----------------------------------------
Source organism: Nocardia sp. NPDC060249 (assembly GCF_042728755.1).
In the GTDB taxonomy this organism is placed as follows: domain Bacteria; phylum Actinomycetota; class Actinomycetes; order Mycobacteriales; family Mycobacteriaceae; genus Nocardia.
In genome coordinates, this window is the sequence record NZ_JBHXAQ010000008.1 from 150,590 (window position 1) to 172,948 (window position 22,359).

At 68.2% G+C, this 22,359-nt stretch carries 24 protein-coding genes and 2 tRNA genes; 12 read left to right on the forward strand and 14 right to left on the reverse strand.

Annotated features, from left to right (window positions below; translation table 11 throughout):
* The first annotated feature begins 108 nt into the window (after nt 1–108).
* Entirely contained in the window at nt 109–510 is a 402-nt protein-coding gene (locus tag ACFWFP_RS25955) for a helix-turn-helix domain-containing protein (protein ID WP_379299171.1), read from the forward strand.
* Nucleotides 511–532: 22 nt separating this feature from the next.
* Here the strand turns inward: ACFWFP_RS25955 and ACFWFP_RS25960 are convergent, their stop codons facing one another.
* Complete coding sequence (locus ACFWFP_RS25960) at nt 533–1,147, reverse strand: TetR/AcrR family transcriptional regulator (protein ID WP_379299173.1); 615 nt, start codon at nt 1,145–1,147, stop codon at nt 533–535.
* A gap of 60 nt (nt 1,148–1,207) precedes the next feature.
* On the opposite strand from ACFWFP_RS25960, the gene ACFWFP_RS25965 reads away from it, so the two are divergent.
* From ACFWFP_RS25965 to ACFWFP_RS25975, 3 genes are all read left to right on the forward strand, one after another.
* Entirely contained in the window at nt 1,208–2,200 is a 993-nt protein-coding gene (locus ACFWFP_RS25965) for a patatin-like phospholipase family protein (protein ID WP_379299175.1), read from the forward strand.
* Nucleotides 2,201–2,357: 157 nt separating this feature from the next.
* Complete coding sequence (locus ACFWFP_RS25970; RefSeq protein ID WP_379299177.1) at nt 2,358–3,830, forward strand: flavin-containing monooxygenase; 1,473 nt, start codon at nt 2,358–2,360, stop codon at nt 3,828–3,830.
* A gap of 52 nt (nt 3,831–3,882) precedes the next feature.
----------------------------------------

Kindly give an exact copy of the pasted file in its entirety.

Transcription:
Source organism: Nocardia sp. NPDC060249 (assembly GCF_042728755.1).
In the GTDB taxonomy this organism is placed as follows: domain Bacteria; phylum Actinomycetota; class Actinomycetes; order Mycobacteriales; family Mycobacteriaceae; genus Nocardia.
In genome coordinates, this window is the sequence record NZ_JBHXAQ010000008.1 from 150,590 (window position 1) to 172,948 (window position 22,359).

At 68.2% G+C, this 22,359-nt stretch carries 24 protein-coding genes and 2 tRNA genes; 12 read left to right on the forward strand and 14 right to left on the reverse strand.

Annotated features, from left to right (window positions below; translation table 11 throughout):
* The first annotated feature begins 108 nt into the window (after nt 1–108).
* Entirely contained in the window at nt 109–510 is a 402-nt protein-coding gene (locus tag ACFWFP_RS25955) for a helix-turn-helix domain-containing protein (protein ID WP_379299171.1), read from the forward strand.
* Nucleotides 511–532: 22 nt separating this feature from the next.
* Here the strand turns inward: ACFWFP_RS25955 and ACFWFP_RS25960 are convergent, their stop codons facing one another.
* Complete coding sequence (locus ACFWFP_RS25960) at nt 533–1,147, reverse strand: TetR/AcrR family transcriptional regulator (protein ID WP_379299173.1); 615 nt, start codon at nt 1,145–1,147, stop codon at nt 533–535.
* A gap of 60 nt (nt 1,148–1,207) precedes the next feature.
* On the opposite strand from ACFWFP_RS25960, the gene ACFWFP_RS25965 reads away from it, so the two are divergent.
* From ACFWFP_RS25965 to ACFWFP_RS25975, 3 genes are all read left to right on the forward strand, one after another.
* Entirely contained in the window at nt 1,208–2,200 is a 993-nt protein-coding gene (locus ACFWFP_RS25965) for a patatin-like phospholipase family protein (protein ID WP_379299175.1), read from the forward strand.
* Nucleotides 2,201–2,357: 157 nt separating this feature from the next.
* Complete coding sequence (locus ACFWFP_RS25970; RefSeq protein ID WP_379299177.1) at nt 2,358–3,830, forward strand: flavin-containing monooxygenase; 1,473 nt, start codon at nt 2,358–2,360, stop codon at nt 3,828–3,830.
* A gap of 52 nt (nt 3,831–3,882) precedes the next feature.